When everyone has a home

Housing advice for Northern Ireland

Challenging a negative decision on homelessness or suitability of accommodation

Some of the decisions made by the Housing Executive can be challenged using your legal right to request a review.  It’s best to get advice from a housing adviser, like those at Housing Rights, if you’re planning on doing this.  The law allows you 28 days to ask for a review from the day you are notified of the decision.

Decisions that can be reviewed

There are 3 types of decisions that can be reviewed.  You can request a review if the Housing Executive has

  • decided that you are not eligible for assistance as a homeless person
  • decided that you failed the homelessness, priority need or intentionality tests
  • decided that you have passed all 4 homelessness tests and has offered you temporary or permanent accommodation that isn’t suitable.

Other types of decisions can be challenged using the Housing Executive’s complaints procedure or by judicial review.

Your decision letter

Before you can ask for a review you need to know why the Housing Executive has made the decision.  The Housing Executive’s letter has to give you adequate reasons that explain why it came to this decision. If your letter doesn’t explain why the decision is negative, write to the Housing Executive and ask for a proper decision letter.  Ask that this letter sets out

  • what information the Housing Executive took into account when making its decision
  • what, if any, investigations the Housing Executive made when looking into the issue and
  • what, if any, information the Housing Executive disregarded when making its decision.

Ask the Housing Executive to confirm that your time limit for asking for a review won’t start until you get a proper decision letter.  If you’re currently living in temporary housing provided by the Housing Executive get them to confirm in writing that you can continue to live there until the review has concluded.

Requesting your review

The law allows you 28 days from when you are told about the decision to request the review.  The Housing Executive may extend this to 40 days.  Check your letter to find out when the deadline is for making your request. Make sure you request the review before this deadline is up.  You don’t need to make a request in writing, you can do it over the phone.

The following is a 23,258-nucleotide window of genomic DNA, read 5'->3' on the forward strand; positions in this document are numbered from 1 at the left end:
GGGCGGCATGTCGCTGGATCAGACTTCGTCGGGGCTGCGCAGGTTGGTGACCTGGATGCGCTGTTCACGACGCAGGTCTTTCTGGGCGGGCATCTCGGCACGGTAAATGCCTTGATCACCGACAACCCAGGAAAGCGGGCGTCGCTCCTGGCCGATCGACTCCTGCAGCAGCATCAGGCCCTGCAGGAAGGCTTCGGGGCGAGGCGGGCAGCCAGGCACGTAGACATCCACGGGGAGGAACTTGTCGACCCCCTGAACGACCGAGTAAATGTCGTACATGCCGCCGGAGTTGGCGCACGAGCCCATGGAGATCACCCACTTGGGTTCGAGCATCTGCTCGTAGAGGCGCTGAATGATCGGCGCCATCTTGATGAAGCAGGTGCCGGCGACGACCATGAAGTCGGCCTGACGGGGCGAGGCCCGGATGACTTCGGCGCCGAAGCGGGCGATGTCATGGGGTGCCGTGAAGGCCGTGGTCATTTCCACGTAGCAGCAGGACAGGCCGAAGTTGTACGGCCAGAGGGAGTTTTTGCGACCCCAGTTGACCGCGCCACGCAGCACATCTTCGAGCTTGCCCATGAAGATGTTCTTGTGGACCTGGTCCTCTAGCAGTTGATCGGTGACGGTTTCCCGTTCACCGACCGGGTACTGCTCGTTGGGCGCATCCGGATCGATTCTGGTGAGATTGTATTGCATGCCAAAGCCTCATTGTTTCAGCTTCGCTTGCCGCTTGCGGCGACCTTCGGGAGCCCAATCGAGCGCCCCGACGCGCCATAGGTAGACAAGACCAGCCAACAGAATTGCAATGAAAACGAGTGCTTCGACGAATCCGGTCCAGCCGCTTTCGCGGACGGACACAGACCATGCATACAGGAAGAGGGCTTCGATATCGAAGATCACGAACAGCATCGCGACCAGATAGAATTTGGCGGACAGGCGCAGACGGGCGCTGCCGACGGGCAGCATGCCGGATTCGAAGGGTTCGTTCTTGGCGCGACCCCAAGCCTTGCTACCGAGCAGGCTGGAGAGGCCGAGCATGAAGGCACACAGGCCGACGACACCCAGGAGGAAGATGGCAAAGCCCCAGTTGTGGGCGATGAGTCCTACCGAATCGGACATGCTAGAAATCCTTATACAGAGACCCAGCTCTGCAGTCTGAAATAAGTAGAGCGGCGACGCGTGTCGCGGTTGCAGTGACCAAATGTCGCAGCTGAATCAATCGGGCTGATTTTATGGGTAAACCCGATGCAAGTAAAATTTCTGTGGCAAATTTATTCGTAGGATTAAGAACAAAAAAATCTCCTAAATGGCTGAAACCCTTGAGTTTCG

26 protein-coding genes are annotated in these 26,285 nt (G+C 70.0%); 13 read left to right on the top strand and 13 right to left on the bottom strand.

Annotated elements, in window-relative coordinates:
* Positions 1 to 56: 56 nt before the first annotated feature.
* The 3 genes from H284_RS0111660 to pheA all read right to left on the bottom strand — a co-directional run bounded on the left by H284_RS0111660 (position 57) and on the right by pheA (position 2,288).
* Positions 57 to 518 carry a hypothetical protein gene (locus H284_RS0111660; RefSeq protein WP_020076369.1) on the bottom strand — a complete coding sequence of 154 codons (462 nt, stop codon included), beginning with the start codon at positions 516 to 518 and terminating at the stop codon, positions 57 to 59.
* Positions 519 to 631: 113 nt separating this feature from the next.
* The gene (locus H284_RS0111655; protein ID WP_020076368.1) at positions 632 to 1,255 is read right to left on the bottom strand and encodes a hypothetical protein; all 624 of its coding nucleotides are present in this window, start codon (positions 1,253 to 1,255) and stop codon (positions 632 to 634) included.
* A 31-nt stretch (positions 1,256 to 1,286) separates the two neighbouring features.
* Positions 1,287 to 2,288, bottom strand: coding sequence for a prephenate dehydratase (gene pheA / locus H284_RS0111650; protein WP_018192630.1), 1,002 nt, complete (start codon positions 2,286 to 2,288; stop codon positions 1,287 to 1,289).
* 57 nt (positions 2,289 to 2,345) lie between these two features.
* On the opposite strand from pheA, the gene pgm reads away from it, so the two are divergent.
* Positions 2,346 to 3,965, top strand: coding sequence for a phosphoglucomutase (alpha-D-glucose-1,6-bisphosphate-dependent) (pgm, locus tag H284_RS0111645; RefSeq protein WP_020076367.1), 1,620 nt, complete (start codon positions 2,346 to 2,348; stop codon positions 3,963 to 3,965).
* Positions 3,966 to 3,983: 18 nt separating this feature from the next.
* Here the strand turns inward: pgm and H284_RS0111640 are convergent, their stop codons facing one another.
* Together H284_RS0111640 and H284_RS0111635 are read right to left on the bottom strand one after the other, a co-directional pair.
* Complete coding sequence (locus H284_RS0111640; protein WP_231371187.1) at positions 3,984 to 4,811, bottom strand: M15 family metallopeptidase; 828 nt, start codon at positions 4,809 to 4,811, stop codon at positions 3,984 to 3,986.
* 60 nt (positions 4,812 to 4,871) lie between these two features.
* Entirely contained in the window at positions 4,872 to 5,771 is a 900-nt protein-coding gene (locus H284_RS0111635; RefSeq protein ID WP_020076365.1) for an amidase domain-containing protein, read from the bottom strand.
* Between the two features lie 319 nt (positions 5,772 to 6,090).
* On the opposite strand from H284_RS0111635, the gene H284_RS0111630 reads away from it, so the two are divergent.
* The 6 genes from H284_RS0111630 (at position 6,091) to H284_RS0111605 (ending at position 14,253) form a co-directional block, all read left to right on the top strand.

If you’re going to submit more evidence or a written argument to the Housing Executive let them know that you will be doing this and ask for a deadline for sending this in.  The Housing Executive has 8 weeks from when you request the review to make a final decision on your case.

When you ask for the review you can also ask for a copy of your file.  This will help you to understand how the Housing Executive came to its decision.  Under the terms of the Data Protection Act 1998 the Housing Executive must provide you with a copy of your file within 40 days of your request.  The Housing Executive can charge you a fee of £10 for providing this information.

Once you’ve requested your review you’ll have a chance to make your case in writing to the Housing Executive.  A more senior officer to the one who made the original decision will review your file, including any new information you’ve sent in.  

Paying for the review

You don’t have to pay for the review.  Advice organisations like Housing Rights won’t charge for their services, but you may have to pay the Housing Executive a fee of £10 before you can get a copy of your file.   If you’re on a low income Housing Rights or a solicitor may be able to apply for Legal Aid to cover this charge.

Information to include in the review

You don’t need to have a reason to request a review, but it’s a good idea to point out anything that was wrong or missed out in the original assessment.  You can submit new evidence as part of your review.  You’ll need to submit everything within 8 weeks of requesting the review.

Try to structure your argument properly and keep copies of any letters that you send in as part of your review.  Doing a review by yourself is difficult so see if someone at Housing Rights can help you.

Who does the review?

Your review will always be done by someone who is in a more senior position than the person who made the original decision.  This person can’t have been involved in the original decision making process. Decisions about homelessness, priority need and intentionality are usually made by a Senior Housing Officer or an Assistant District Manager.  A District Manager will usually review any decisions on eligibility.

The outcome of a review

The Housing Executive should make its decision on the review within 8 weeks.  There are 3 possible outcomes

  • the original decision is reversed
  • the reviewing officer might decide that there were no problems or irregularities with the original assessment and agree with the original decision or
  • the reviewing officer might feel that, although there were some issues with the original assessment, the decision is still likely to be negative.  If this happens you’ll be notified in writing and given a final chance to submit more evidence to support your case.

If the decision isn’t overturned in the review you may be able to appeal this decision at the County Court.

Appealing to County Court

The County Court will only hear a case on a point of law.  This means that there has to have been some sort of procedural error in how the Housing Executive carried out your assessment and review.  You can’t appeal to the County Court just because you think the decision is wrong.  There has to be a problem with how the Housing Executive followed the law on homelessness.   You will need a solicitor to help you with an appeal.